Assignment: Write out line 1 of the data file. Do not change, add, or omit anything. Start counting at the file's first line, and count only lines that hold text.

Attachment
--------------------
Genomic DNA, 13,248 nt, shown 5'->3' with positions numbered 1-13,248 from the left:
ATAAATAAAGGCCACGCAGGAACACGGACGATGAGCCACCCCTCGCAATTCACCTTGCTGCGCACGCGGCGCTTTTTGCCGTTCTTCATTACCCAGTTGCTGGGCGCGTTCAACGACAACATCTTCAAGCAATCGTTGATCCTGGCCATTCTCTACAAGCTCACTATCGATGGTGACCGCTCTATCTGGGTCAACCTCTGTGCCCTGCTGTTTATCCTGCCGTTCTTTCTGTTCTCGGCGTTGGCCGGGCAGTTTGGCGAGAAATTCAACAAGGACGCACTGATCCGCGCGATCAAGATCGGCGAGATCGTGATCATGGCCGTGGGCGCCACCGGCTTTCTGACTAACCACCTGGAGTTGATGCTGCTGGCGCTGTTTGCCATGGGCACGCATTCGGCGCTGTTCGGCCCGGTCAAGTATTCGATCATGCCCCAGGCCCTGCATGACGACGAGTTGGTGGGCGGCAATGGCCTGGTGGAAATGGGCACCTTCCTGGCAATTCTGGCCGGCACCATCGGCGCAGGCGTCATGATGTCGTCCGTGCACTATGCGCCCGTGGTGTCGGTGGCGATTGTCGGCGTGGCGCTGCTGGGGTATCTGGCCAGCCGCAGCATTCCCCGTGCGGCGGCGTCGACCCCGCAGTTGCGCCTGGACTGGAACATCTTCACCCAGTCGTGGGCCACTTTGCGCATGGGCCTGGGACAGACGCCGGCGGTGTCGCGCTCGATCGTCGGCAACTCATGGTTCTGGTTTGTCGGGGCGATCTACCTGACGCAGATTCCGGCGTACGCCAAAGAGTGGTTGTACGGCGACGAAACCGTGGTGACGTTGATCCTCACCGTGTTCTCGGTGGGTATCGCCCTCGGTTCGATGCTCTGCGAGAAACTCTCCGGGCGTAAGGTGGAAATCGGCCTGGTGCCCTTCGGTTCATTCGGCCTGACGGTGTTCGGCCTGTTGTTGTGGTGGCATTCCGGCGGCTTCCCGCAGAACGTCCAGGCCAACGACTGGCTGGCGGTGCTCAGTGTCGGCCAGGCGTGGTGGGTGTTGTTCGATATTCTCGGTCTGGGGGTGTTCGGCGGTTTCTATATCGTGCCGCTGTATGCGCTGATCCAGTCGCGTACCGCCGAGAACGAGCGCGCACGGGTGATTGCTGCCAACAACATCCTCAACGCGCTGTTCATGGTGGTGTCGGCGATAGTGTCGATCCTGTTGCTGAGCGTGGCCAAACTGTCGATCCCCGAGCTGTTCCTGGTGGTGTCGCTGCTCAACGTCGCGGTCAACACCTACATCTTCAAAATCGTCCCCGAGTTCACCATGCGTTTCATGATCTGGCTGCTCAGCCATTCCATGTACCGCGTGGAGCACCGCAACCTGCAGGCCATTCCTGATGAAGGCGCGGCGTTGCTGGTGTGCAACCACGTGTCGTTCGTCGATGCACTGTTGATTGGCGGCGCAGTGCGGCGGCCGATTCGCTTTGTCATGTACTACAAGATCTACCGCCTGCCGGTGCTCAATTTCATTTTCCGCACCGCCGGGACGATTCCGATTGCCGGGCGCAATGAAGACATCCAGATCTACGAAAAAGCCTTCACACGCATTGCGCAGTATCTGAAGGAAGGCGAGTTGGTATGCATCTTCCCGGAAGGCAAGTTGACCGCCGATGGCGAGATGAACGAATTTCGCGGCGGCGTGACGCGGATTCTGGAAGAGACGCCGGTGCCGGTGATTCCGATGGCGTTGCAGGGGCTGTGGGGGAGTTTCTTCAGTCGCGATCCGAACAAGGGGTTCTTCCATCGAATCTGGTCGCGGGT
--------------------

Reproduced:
Genomic DNA, 13,248 nt, shown 5'->3' with positions numbered 1-13,248 from the left: